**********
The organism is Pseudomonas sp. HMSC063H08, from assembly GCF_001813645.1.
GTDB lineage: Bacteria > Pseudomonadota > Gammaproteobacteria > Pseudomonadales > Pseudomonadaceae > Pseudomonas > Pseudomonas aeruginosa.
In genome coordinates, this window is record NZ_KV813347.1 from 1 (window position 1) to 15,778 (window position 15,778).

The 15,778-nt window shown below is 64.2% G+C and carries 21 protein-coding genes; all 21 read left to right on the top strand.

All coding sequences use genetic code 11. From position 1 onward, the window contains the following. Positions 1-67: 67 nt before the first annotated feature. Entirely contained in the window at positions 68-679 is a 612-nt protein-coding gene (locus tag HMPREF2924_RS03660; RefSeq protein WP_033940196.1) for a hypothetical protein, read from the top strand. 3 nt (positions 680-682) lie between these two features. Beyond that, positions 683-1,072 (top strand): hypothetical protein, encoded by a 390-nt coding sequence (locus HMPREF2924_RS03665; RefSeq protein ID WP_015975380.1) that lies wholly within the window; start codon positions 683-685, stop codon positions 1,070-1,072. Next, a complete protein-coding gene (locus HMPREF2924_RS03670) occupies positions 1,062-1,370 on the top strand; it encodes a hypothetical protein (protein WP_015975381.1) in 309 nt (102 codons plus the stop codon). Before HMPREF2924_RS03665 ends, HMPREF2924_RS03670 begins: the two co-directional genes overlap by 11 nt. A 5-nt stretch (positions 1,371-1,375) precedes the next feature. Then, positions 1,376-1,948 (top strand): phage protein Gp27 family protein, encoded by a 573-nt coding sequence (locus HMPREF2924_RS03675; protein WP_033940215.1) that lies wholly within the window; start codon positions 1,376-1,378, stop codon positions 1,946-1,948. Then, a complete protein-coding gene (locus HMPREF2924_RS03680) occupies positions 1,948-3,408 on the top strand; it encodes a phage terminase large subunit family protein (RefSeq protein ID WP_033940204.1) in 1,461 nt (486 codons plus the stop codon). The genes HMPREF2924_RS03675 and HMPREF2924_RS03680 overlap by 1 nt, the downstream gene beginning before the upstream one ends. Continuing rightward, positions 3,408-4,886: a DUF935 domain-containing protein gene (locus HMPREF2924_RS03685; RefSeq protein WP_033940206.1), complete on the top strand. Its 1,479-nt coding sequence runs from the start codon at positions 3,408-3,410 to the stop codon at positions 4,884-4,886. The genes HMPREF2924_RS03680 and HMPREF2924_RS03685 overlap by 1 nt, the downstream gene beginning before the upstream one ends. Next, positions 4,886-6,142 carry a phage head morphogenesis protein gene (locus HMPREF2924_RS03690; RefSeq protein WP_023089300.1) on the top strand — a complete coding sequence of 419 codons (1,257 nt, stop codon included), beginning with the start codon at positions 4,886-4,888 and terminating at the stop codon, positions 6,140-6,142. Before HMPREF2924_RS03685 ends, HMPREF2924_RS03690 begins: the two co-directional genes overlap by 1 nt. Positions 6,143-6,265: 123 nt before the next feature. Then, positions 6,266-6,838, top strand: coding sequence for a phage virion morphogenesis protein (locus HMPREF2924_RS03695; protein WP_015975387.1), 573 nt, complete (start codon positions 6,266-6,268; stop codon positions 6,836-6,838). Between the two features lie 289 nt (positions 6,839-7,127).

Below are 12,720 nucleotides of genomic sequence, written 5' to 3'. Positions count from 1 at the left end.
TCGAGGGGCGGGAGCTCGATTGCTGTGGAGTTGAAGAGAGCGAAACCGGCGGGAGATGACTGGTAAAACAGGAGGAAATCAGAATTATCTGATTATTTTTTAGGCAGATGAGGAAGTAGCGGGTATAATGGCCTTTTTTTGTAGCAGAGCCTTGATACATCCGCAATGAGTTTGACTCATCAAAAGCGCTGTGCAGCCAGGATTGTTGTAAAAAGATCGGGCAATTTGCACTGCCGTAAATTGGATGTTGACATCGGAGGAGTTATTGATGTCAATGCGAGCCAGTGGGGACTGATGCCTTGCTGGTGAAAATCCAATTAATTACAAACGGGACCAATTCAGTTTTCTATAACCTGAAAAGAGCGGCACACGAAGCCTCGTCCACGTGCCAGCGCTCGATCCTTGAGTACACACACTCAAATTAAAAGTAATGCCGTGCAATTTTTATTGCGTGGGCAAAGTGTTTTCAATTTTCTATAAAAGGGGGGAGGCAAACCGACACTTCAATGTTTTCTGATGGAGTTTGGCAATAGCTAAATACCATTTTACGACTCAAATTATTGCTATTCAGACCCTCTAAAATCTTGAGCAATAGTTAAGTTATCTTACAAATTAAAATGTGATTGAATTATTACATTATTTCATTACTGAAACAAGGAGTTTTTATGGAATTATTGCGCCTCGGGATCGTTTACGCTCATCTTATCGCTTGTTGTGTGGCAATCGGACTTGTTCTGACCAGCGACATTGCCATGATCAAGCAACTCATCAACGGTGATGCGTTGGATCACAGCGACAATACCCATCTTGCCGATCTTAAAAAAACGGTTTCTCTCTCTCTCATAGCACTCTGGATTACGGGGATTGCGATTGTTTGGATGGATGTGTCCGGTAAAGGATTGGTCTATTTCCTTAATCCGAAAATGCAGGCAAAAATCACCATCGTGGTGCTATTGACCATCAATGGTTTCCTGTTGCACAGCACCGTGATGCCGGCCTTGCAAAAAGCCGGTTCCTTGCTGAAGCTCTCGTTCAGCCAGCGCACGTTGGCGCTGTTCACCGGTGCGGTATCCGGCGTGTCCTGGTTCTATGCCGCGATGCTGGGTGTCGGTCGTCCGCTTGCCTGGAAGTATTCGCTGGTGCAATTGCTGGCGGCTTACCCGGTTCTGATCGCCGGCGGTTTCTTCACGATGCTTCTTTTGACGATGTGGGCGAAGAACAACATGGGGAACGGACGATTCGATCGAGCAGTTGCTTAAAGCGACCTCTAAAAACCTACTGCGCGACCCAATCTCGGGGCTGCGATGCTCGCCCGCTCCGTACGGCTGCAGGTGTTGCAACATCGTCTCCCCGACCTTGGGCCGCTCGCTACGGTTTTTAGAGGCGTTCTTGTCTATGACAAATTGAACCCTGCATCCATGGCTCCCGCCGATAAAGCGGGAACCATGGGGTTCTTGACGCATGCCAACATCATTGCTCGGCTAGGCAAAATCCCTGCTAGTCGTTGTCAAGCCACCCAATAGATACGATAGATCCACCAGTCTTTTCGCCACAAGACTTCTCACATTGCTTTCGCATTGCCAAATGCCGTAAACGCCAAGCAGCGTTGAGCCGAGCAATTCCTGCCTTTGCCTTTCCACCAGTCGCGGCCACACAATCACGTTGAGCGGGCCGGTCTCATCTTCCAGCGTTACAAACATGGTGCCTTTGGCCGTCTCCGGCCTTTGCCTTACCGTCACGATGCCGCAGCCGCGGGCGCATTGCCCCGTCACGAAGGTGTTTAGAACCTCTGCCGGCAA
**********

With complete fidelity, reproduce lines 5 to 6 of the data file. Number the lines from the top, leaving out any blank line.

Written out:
All coding sequences use genetic code 11. From position 1 onward, the window contains the following. Positions 1-67: 67 nt before the first annotated feature. Entirely contained in the window at positions 68-679 is a 612-nt protein-coding gene (locus tag HMPREF2924_RS03660; RefSeq protein WP_033940196.1) for a hypothetical protein, read from the top strand. 3 nt (positions 680-682) lie between these two features. Beyond that, positions 683-1,072 (top strand): hypothetical protein, encoded by a 390-nt coding sequence (locus HMPREF2924_RS03665; RefSeq protein ID WP_015975380.1) that lies wholly within the window; start codon positions 683-685, stop codon positions 1,070-1,072. Next, a complete protein-coding gene (locus HMPREF2924_RS03670) occupies positions 1,062-1,370 on the top strand; it encodes a hypothetical protein (protein WP_015975381.1) in 309 nt (102 codons plus the stop codon). Before HMPREF2924_RS03665 ends, HMPREF2924_RS03670 begins: the two co-directional genes overlap by 11 nt. A 5-nt stretch (positions 1,371-1,375) precedes the next feature. Then, positions 1,376-1,948 (top strand): phage protein Gp27 family protein, encoded by a 573-nt coding sequence (locus HMPREF2924_RS03675; protein WP_033940215.1) that lies wholly within the window; start codon positions 1,376-1,378, stop codon positions 1,946-1,948. Then, a complete protein-coding gene (locus HMPREF2924_RS03680) occupies positions 1,948-3,408 on the top strand; it encodes a phage terminase large subunit family protein (RefSeq protein ID WP_033940204.1) in 1,461 nt (486 codons plus the stop codon). The genes HMPREF2924_RS03675 and HMPREF2924_RS03680 overlap by 1 nt, the downstream gene beginning before the upstream one ends. Continuing rightward, positions 3,408-4,886: a DUF935 domain-containing protein gene (locus HMPREF2924_RS03685; RefSeq protein WP_033940206.1), complete on the top strand. Its 1,479-nt coding sequence runs from the start codon at positions 3,408-3,410 to the stop codon at positions 4,884-4,886. The genes HMPREF2924_RS03680 and HMPREF2924_RS03685 overlap by 1 nt, the downstream gene beginning before the upstream one ends. Next, positions 4,886-6,142 carry a phage head morphogenesis protein gene (locus HMPREF2924_RS03690; RefSeq protein WP_023089300.1) on the top strand — a complete coding sequence of 419 codons (1,257 nt, stop codon included), beginning with the start codon at positions 4,886-4,888 and terminating at the stop codon, positions 6,140-6,142. Before HMPREF2924_RS03685 ends, HMPREF2924_RS03690 begins: the two co-directional genes overlap by 1 nt. Positions 6,143-6,265: 123 nt before the next feature. Then, positions 6,266-6,838, top strand: coding sequence for a phage virion morphogenesis protein (locus HMPREF2924_RS03695; protein WP_015975387.1), 573 nt, complete (start codon positions 6,266-6,268; stop codon positions 6,836-6,838). Between the two features lie 289 nt (positions 6,839-7,127).

Below are 12,720 nucleotides of genomic sequence, written 5' to 3'. Positions count from 1 at the left end.